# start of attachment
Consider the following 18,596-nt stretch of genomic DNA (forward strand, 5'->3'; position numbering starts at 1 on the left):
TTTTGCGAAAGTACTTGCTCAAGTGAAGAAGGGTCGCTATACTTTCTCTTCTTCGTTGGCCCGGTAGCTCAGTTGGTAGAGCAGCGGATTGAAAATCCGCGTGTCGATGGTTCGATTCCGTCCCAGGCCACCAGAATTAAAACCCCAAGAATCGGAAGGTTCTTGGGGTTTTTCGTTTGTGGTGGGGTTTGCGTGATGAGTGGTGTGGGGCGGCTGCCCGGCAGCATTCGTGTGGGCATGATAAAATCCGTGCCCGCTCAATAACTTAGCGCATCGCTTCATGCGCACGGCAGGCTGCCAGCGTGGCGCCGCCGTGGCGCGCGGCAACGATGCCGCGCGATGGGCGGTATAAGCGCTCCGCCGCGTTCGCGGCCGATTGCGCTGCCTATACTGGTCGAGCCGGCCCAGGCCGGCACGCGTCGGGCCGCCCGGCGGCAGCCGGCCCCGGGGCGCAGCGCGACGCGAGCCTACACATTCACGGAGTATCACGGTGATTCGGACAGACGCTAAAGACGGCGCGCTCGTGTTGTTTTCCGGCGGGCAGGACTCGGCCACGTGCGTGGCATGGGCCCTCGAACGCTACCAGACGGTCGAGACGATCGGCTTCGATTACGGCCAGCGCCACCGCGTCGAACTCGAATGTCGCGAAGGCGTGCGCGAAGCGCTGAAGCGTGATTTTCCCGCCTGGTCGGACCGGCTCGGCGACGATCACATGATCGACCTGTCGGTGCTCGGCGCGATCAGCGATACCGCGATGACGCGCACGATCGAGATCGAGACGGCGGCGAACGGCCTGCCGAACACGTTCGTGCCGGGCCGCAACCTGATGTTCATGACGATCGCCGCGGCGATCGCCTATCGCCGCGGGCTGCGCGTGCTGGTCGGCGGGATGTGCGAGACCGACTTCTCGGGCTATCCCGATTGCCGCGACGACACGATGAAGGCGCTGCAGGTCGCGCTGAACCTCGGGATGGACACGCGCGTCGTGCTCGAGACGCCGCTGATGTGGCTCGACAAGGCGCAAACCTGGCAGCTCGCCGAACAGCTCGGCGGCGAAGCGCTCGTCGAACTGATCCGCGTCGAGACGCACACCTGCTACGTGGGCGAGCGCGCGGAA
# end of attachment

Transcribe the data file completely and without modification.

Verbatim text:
Consider the following 18,596-nt stretch of genomic DNA (forward strand, 5'->3'; position numbering starts at 1 on the left):
TTTTGCGAAAGTACTTGCTCAAGTGAAGAAGGGTCGCTATACTTTCTCTTCTTCGTTGGCCCGGTAGCTCAGTTGGTAGAGCAGCGGATTGAAAATCCGCGTGTCGATGGTTCGATTCCGTCCCAGGCCACCAGAATTAAAACCCCAAGAATCGGAAGGTTCTTGGGGTTTTTCGTTTGTGGTGGGGTTTGCGTGATGAGTGGTGTGGGGCGGCTGCCCGGCAGCATTCGTGTGGGCATGATAAAATCCGTGCCCGCTCAATAACTTAGCGCATCGCTTCATGCGCACGGCAGGCTGCCAGCGTGGCGCCGCCGTGGCGCGCGGCAACGATGCCGCGCGATGGGCGGTATAAGCGCTCCGCCGCGTTCGCGGCCGATTGCGCTGCCTATACTGGTCGAGCCGGCCCAGGCCGGCACGCGTCGGGCCGCCCGGCGGCAGCCGGCCCCGGGGCGCAGCGCGACGCGAGCCTACACATTCACGGAGTATCACGGTGATTCGGACAGACGCTAAAGACGGCGCGCTCGTGTTGTTTTCCGGCGGGCAGGACTCGGCCACGTGCGTGGCATGGGCCCTCGAACGCTACCAGACGGTCGAGACGATCGGCTTCGATTACGGCCAGCGCCACCGCGTCGAACTCGAATGTCGCGAAGGCGTGCGCGAAGCGCTGAAGCGTGATTTTCCCGCCTGGTCGGACCGGCTCGGCGACGATCACATGATCGACCTGTCGGTGCTCGGCGCGATCAGCGATACCGCGATGACGCGCACGATCGAGATCGAGACGGCGGCGAACGGCCTGCCGAACACGTTCGTGCCGGGCCGCAACCTGATGTTCATGACGATCGCCGCGGCGATCGCCTATCGCCGCGGGCTGCGCGTGCTGGTCGGCGGGATGTGCGAGACCGACTTCTCGGGCTATCCCGATTGCCGCGACGACACGATGAAGGCGCTGCAGGTCGCGCTGAACCTCGGGATGGACACGCGCGTCGTGCTCGAGACGCCGCTGATGTGGCTCGACAAGGCGCAAACCTGGCAGCTCGCCGAACAGCTCGGCGGCGAAGCGCTCGTCGAACTGATCCGCGTCGAGACGCACACCTGCTACGTGGGCGAGCGCGCGGAA